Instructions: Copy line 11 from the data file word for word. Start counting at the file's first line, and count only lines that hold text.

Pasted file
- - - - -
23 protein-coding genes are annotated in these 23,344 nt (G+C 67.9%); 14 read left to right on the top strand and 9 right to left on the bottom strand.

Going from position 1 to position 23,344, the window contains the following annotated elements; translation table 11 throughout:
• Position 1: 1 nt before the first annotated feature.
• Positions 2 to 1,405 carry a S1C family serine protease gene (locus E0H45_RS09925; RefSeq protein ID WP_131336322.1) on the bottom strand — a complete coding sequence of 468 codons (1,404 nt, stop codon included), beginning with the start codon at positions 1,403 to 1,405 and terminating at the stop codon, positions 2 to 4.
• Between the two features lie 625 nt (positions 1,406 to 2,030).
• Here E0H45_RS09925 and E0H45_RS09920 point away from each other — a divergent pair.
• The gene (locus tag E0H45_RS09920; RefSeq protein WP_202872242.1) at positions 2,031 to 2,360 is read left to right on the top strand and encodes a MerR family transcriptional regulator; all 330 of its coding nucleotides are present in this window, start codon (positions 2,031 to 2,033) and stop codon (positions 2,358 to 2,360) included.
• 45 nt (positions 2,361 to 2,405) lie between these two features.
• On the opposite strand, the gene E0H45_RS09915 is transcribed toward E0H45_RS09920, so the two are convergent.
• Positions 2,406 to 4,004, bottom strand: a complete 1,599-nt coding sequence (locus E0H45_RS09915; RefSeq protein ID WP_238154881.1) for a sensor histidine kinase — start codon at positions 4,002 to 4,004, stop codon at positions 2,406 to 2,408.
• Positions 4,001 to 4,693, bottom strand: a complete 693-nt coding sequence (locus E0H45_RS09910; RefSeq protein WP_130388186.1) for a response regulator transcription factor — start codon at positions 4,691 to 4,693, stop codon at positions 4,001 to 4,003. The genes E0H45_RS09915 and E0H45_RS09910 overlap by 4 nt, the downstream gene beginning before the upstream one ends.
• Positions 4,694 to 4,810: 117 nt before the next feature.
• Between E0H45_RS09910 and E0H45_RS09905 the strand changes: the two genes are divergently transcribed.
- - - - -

• Positions 4,001 to 4,693, bottom strand: a complete 693-nt coding sequence (locus E0H45_RS09910; RefSeq protein WP_130388186.1) for a response regulator transcription factor — start codon at positions 4,691 to 4,693, stop codon at positions 4,001 to 4,003. The genes E0H45_RS09915 and E0H45_RS09910 overlap by 4 nt, the downstream gene beginning before the upstream one ends.